Dr. Terry Collins – Green Chemistry

by David Lemberg on July 27, 2012

in Energy and the Environment, Global Warming, Sustainability, Uncategorized

Download PodcastClick the icon to play the podcast

Terrence J. Collins, Ph.D., is the Teresa Heinz Professor of Green Chemistry and Director of the Institute for Green Chemistry at Carnegie Mellon University. Dr. Collins is distinguished by his seminal scientific contributions to green chemistry and his dedication to green chemistry education. He is recognized world-wide as an energetic public advocate for greater use of green chemistry to help achieve a sustainable civilization. In 1997 his work won the award of the Society of Pure and Applied Coordination Chemistry (Japan) and in 1999 the U.S. Presidential Green Chemistry Challenge Award from the Environmental Protection Agency.

After completing postdoctoral work at Stanford University, Dr. Collins taught at the California Institute of Technology before coming to Carnegie Mellon in 1987. At Carnegie Mellon, Dr. Collins is the Director of the Institute for Green Oxidation Chemistry, which was established in 2000. Previously, he was an Alfred P. Sloan Research Fellow and a Camille and Henry Dreyfus Teacher-Scholar.

One of the leading educators in the field of green chemistry, Dr. Collins published the first definition of green chemistry in 1997 for the Macmillan Encyclopedia of Chemistry, Volume 2. He was invited to contribute extensive on-line materials on sustainability science to the American Chemical Society (ACS) Green Chemistry Institute, and served as a consultant for “Reactions in Chemistry,” a professional development series for high school teachers developed by Annenberg Media.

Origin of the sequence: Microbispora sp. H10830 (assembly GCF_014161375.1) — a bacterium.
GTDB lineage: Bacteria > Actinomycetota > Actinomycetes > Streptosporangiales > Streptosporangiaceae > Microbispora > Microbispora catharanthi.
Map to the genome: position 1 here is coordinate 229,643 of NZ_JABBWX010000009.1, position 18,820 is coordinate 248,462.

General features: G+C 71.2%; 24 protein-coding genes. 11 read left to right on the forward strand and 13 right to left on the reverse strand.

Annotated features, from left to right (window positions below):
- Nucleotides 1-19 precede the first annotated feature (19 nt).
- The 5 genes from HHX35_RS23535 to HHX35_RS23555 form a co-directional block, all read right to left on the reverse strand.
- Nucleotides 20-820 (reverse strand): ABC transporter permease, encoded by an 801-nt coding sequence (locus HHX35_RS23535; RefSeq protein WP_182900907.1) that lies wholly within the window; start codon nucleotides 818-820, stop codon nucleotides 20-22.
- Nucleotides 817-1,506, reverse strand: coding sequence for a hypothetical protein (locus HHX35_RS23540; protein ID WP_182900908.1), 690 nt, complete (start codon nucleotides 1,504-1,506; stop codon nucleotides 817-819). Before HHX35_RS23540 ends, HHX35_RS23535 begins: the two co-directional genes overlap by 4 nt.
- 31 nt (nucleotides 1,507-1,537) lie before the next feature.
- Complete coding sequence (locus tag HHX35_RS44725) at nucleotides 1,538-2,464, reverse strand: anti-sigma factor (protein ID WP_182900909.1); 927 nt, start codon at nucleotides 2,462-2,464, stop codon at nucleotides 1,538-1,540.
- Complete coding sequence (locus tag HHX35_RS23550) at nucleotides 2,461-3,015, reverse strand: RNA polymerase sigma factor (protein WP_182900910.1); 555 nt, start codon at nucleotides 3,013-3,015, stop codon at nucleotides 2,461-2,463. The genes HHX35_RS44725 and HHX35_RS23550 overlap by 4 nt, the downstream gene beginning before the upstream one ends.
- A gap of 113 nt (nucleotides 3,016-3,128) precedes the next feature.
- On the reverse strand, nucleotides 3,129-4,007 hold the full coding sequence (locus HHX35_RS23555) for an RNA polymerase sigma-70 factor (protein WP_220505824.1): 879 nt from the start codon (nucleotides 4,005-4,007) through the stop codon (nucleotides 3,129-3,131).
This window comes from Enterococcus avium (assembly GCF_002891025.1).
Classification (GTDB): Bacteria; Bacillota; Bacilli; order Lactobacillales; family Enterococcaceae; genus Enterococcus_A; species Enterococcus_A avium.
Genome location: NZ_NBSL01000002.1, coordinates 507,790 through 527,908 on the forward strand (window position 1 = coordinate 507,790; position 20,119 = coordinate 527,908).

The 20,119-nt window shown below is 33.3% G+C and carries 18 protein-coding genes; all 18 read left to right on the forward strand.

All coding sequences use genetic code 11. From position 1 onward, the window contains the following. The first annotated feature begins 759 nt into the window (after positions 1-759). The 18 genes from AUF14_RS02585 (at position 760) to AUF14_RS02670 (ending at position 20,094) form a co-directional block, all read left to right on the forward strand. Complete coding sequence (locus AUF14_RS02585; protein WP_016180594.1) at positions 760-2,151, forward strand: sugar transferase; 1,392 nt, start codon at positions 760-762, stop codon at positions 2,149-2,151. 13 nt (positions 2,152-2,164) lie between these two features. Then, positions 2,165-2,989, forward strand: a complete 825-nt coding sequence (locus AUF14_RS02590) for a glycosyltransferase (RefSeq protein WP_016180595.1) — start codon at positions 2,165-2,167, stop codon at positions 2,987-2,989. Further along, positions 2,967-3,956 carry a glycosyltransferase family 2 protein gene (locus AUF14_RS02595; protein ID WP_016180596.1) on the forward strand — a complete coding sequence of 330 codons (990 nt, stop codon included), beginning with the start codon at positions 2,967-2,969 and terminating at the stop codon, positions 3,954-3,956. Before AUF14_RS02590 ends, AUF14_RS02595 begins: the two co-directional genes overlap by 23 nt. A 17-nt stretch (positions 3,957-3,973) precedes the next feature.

Dr. Collins represented the U.S. at the Workshop on the Funding of Sustainable Chemistry, which took place in Tokyo in 2000 as part of the Organization for Economic Cooperation and Development. An author or co-author of more than 100 publications in the scientific literature, Dr. Collins has presented more than 400 public lectures worldwide. His honors include the Environmental Protection Agency’s 1999 Presidential Green Chemistry Challenge Award.

In our in-depth June 2007 SCIENCE AND SOCIETY interview, Dr. Collins discusses

  • What is green chemistry in overview?
  • What a sustainable technology base will look like
  • Basic goals of research in green chemistry
  • How the chemical enterprise will have to adapt for society to be able to build a sustainable technology base
  • The key roles for great universities in redirecting our civilization toward a sustainable trajectory

Comments on this entry are closed.